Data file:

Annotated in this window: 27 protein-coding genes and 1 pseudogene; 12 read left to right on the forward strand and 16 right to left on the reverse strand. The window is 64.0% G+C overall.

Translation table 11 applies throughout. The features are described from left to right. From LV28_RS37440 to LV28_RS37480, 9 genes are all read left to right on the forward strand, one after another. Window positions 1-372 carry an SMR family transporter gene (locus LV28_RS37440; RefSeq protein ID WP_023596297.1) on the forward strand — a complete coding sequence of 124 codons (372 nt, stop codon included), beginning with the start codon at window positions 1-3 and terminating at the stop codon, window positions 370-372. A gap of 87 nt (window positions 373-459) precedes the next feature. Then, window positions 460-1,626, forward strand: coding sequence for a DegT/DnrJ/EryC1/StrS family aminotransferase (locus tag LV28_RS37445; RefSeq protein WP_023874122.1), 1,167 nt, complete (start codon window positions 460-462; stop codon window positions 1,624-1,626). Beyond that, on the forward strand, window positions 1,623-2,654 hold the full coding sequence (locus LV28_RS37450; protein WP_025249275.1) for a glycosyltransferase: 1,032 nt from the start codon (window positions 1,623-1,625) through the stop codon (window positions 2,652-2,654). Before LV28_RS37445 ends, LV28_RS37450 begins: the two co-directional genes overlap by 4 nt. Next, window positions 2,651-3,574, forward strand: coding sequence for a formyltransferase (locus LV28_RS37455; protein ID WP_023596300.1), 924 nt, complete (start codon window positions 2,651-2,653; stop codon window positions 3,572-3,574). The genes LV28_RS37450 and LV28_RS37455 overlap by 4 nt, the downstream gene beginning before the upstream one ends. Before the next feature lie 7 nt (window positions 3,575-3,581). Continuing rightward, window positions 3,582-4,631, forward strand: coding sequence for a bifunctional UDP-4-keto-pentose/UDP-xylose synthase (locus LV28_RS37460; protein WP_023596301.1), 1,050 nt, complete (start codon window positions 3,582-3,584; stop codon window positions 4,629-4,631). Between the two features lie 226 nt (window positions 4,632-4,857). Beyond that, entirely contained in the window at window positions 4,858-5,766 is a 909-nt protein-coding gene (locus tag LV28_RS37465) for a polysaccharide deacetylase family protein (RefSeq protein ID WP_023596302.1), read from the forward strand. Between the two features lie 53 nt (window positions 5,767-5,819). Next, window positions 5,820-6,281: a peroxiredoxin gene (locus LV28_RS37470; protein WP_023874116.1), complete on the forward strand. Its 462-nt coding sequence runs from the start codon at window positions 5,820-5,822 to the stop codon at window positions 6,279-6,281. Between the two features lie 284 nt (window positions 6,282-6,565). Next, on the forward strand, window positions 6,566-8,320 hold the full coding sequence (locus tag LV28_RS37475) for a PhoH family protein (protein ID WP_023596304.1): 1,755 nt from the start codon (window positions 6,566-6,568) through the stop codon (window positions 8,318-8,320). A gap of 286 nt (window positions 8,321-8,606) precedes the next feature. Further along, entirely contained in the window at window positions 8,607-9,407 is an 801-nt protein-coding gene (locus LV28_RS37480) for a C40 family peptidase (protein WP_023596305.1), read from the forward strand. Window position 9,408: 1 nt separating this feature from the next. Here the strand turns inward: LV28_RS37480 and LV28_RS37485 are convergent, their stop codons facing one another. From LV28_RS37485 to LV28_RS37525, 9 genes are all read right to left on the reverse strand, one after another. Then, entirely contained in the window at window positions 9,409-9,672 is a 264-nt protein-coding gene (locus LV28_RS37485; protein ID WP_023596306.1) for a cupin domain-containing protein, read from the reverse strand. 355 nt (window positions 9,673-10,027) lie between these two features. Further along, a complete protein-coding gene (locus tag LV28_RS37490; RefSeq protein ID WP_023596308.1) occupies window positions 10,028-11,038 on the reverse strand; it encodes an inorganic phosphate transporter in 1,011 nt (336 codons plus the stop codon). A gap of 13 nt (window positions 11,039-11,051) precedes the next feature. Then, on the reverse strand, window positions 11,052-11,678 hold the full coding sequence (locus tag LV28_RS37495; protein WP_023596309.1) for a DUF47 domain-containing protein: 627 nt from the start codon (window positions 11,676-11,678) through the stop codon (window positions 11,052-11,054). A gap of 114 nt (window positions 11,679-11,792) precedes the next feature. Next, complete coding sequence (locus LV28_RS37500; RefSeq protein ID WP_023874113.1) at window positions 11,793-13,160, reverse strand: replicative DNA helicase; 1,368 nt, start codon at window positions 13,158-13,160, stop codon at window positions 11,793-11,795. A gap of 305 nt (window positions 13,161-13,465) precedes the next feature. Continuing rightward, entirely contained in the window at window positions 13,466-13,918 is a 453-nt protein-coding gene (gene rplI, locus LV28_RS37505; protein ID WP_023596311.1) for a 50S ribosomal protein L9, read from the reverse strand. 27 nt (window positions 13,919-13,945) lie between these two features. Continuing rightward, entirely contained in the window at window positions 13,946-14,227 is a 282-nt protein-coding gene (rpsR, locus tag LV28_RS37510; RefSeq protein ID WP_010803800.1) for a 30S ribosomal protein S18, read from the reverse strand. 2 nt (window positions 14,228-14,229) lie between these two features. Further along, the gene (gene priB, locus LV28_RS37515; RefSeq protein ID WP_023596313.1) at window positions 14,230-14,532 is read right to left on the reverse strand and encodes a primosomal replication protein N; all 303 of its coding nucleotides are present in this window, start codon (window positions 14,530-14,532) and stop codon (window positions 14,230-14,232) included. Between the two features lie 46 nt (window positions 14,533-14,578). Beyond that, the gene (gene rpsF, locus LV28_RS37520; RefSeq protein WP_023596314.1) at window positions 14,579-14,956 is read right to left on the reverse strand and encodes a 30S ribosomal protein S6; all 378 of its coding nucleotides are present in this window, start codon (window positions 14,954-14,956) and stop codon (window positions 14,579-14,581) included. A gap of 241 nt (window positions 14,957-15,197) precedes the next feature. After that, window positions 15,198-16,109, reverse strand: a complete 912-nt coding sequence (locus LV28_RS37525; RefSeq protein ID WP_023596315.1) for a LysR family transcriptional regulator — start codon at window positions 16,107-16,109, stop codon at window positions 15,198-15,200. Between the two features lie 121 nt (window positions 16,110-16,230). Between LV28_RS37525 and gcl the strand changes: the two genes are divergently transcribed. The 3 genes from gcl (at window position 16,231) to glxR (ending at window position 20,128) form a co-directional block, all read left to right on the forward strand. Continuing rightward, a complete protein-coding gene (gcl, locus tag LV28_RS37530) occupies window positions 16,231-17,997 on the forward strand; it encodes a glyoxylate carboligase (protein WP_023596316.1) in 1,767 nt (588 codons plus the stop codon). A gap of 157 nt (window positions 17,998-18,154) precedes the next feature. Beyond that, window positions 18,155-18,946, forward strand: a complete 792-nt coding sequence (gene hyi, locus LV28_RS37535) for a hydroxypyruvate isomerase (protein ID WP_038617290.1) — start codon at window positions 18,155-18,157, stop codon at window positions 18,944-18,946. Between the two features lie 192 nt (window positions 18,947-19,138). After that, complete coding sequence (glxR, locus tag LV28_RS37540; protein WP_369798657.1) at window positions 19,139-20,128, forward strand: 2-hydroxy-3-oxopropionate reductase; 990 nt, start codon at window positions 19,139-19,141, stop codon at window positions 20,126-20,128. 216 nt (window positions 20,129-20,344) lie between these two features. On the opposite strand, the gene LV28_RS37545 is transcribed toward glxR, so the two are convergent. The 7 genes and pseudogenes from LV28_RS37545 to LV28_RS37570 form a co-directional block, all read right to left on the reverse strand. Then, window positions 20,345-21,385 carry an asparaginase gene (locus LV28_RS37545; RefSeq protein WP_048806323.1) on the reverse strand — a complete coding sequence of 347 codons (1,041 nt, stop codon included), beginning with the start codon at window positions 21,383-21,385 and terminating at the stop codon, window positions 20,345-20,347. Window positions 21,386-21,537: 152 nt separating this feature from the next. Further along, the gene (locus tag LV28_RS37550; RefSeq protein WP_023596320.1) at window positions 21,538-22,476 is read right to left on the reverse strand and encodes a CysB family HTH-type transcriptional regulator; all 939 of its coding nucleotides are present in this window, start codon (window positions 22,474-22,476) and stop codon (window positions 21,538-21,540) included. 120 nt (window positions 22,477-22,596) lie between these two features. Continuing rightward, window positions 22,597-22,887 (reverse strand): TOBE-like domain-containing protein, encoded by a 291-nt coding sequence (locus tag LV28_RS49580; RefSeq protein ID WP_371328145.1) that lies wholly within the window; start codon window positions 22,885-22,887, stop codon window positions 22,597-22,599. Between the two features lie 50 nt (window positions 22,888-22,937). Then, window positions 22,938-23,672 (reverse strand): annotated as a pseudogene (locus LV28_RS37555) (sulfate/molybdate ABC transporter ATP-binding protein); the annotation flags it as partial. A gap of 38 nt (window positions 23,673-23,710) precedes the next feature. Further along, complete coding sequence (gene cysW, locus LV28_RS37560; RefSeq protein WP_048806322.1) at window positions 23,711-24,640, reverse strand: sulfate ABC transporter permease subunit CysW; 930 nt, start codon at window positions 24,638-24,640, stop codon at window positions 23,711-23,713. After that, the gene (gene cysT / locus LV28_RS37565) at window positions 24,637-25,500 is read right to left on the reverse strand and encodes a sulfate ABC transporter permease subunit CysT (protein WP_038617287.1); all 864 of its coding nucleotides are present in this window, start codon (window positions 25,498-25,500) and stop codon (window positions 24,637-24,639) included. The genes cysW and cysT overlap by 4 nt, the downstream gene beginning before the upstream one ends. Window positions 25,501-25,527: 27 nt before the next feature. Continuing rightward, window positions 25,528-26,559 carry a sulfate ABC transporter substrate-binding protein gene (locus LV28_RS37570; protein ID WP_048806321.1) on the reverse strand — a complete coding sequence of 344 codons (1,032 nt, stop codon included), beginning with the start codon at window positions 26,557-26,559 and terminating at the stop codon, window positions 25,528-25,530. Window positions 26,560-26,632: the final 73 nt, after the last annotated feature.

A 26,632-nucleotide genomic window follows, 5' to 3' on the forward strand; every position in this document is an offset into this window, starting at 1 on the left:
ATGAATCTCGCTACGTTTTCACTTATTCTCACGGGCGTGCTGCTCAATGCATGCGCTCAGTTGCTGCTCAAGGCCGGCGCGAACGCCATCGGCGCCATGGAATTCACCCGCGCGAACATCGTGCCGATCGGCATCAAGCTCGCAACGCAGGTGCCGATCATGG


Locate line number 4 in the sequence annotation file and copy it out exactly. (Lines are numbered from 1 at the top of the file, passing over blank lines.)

ATGAATCTCGCTACGTTTTCACTTATTCTCACGGGCGTGCTGCTCAATGCATGCGCTCAGTTGCTGCTCAAGGCCGGCGCGAACGCCATCGGCGCCATGGAATTCACCCGCGCGAACATCGTGCCGATCGGCATCAAGCTCGCAACGCAGGTGCCGATCATGG